These include improved heating, lighting, insulation, appliances and sustainable drought-resistant gardens.
The Green House Project homes are open to the public for one year, after which they will be sold on the open market.
The district council teamed up with the Building Research Establishment to create the homes, which they hoped would convince the public that simple energy-saving measures could make a real difference to household bills and carbon footprints.
The St Ives house will be used as the flagship property for the project.
Meanwhile the house in St Neots, a 1970s semi-detached property, has been refurbished to show simple improvements that can be made for a relatively small financial outlay and applied to most homes.
Chris Jablonski, environment team leader at the council, said: “We’ve taken two ordinary homes that, at the time, weren’t designed with energy-efficiency in mind, and we’ve installed a number of measures to make them more airtight and less likely to leak.
“They’re now more efficient and in the process will save people money on their bills.”
Before the work began the total energy bill for the St Ives property was just over £1,000 per year. That has now been reduced by over £600.
“In carbon terms that’s a 75% saving, so we’re very pleased with that,” Mr Jablonski said.
The property has solar panels and a boiler to capture and deliver heated water. Its bio-diversity roof helps to insulate the property and, in the event of flash flooding, will absorb water and prevent the guttering from overflowing.
Not everything is as complicated, however. Many simple, low-cost measures have also been incorporated, such as draught proofing.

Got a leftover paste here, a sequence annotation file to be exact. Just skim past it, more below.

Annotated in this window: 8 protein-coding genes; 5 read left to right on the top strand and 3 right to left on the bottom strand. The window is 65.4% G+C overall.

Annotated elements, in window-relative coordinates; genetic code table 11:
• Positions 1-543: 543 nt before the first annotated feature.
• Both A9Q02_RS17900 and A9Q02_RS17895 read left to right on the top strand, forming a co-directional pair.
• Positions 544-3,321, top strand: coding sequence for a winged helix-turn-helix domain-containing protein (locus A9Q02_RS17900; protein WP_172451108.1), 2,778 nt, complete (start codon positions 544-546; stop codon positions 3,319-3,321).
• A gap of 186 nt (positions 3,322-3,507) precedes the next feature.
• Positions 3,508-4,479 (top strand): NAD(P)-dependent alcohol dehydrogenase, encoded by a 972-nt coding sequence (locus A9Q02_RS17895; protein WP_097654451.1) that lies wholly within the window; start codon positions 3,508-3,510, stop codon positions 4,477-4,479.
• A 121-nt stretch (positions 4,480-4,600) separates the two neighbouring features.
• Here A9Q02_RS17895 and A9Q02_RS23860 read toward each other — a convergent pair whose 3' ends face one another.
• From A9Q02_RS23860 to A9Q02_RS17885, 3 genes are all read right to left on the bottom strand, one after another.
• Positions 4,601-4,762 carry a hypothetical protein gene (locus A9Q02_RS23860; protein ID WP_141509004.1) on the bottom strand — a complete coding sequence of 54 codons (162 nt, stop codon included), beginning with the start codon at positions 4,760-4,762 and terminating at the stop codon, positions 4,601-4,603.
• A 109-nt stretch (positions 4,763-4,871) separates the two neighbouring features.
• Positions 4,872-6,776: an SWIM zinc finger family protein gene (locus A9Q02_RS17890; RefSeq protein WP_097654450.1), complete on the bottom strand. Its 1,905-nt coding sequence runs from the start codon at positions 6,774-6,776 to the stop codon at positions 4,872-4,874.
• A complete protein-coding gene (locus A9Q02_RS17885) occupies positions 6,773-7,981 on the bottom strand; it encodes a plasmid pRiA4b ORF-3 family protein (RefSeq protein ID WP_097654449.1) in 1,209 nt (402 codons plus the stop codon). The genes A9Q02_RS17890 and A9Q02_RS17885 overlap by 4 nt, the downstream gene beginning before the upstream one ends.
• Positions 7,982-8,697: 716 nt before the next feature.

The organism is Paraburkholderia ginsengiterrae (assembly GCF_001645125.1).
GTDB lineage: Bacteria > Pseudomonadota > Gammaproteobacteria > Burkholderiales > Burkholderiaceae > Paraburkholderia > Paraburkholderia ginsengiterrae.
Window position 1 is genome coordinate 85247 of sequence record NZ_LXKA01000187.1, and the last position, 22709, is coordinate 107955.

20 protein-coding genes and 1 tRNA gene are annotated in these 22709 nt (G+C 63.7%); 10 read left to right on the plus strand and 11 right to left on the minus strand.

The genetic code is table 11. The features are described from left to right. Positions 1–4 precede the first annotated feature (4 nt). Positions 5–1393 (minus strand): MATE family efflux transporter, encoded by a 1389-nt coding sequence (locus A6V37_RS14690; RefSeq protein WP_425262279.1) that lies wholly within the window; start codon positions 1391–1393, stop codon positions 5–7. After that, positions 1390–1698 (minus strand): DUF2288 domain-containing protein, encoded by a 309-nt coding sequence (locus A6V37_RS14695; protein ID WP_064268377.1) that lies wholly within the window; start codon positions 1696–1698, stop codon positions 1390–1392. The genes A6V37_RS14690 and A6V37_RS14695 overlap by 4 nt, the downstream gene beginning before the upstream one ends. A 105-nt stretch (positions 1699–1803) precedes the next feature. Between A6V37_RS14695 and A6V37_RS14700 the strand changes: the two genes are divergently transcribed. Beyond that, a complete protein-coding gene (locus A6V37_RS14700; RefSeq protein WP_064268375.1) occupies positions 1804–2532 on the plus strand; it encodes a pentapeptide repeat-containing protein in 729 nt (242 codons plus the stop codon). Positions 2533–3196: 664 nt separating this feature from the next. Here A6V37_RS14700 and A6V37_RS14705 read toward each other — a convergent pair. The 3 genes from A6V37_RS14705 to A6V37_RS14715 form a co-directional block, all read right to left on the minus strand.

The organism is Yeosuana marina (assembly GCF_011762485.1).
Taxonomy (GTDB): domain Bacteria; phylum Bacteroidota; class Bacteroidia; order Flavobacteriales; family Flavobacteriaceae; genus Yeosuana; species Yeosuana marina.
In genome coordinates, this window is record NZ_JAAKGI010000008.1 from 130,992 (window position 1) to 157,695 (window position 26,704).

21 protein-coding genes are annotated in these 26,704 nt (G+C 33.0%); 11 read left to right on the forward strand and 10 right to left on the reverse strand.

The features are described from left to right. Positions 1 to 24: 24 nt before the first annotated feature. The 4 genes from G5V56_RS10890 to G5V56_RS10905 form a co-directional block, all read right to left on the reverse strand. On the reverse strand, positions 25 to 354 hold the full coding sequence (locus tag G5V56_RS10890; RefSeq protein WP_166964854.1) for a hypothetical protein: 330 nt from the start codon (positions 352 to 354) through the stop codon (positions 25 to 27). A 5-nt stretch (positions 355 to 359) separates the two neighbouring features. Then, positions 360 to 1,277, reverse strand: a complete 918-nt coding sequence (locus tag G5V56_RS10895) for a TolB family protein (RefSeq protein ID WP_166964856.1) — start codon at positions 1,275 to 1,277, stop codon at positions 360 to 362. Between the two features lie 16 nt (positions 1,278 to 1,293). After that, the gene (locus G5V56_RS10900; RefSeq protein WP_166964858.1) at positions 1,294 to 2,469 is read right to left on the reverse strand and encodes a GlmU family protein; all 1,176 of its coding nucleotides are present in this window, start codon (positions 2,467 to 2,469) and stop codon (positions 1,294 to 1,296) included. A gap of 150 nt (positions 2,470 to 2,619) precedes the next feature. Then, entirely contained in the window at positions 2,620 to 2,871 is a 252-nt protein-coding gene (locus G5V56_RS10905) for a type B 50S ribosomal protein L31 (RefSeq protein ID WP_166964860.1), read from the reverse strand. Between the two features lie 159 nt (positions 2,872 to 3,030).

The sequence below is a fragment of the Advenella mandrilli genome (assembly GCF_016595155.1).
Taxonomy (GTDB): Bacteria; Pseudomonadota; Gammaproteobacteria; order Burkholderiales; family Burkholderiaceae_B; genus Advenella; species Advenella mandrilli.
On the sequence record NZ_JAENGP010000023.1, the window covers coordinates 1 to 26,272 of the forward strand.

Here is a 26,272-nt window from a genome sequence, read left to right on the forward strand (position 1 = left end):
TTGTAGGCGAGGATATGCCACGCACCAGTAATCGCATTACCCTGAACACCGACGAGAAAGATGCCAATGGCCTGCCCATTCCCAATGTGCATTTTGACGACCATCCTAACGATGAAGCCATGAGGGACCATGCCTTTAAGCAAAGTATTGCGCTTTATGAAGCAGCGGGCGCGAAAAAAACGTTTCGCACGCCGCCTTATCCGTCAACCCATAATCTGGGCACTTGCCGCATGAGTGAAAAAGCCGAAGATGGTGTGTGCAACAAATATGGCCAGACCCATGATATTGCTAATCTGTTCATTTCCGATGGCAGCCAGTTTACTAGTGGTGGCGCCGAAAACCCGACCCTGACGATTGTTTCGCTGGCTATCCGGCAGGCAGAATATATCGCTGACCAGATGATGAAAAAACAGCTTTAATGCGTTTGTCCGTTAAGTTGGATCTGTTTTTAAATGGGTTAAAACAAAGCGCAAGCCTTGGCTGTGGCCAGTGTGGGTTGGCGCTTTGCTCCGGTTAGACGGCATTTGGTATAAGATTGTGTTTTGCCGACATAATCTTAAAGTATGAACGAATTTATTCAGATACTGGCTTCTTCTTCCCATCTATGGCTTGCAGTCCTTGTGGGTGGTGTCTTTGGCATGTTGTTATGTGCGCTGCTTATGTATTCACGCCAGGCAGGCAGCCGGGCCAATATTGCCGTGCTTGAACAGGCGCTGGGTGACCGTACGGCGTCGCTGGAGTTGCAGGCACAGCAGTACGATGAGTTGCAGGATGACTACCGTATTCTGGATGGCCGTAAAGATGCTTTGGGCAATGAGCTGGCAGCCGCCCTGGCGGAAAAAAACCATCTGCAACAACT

“That costs just a few pounds and you get a very quick pay-back,” said MrJablonski.
“This project is all about inspiring people to take small steps in the right direction.”
Award-winning Cambridgeshire gardener Marney Hall designed the sustainable gardens at the front and rear of the St Ives property.
She was given a brief to create a bio-diverse space incorporating a wild meadow area, pond, woodland, hedgerows and a vegetable patch.
There are also butterfly borders and flowers that produce nectar for bees. Shelter is also provided for wildlife with bumble bee boxes and hedgehog homes hidden within the shrubbery.
MrJablonski said that an initial market valuation indicated that the two Green Houses were now worth substantially more than the council had paid for them, as a result of the improvements that had been made.
The Green Houses were officially opened on 29 October 2010 and will be open to the public for one year, from Saturday 6 November.
Entry is free and Huntingdonshire District Council plans to run a number of events throughout the year during which visitors can learn more about making their own homes more energy-efficient.
Details will be posted on The Green House Project website.
Source: articlebase.com wrote by Greencell Technologies House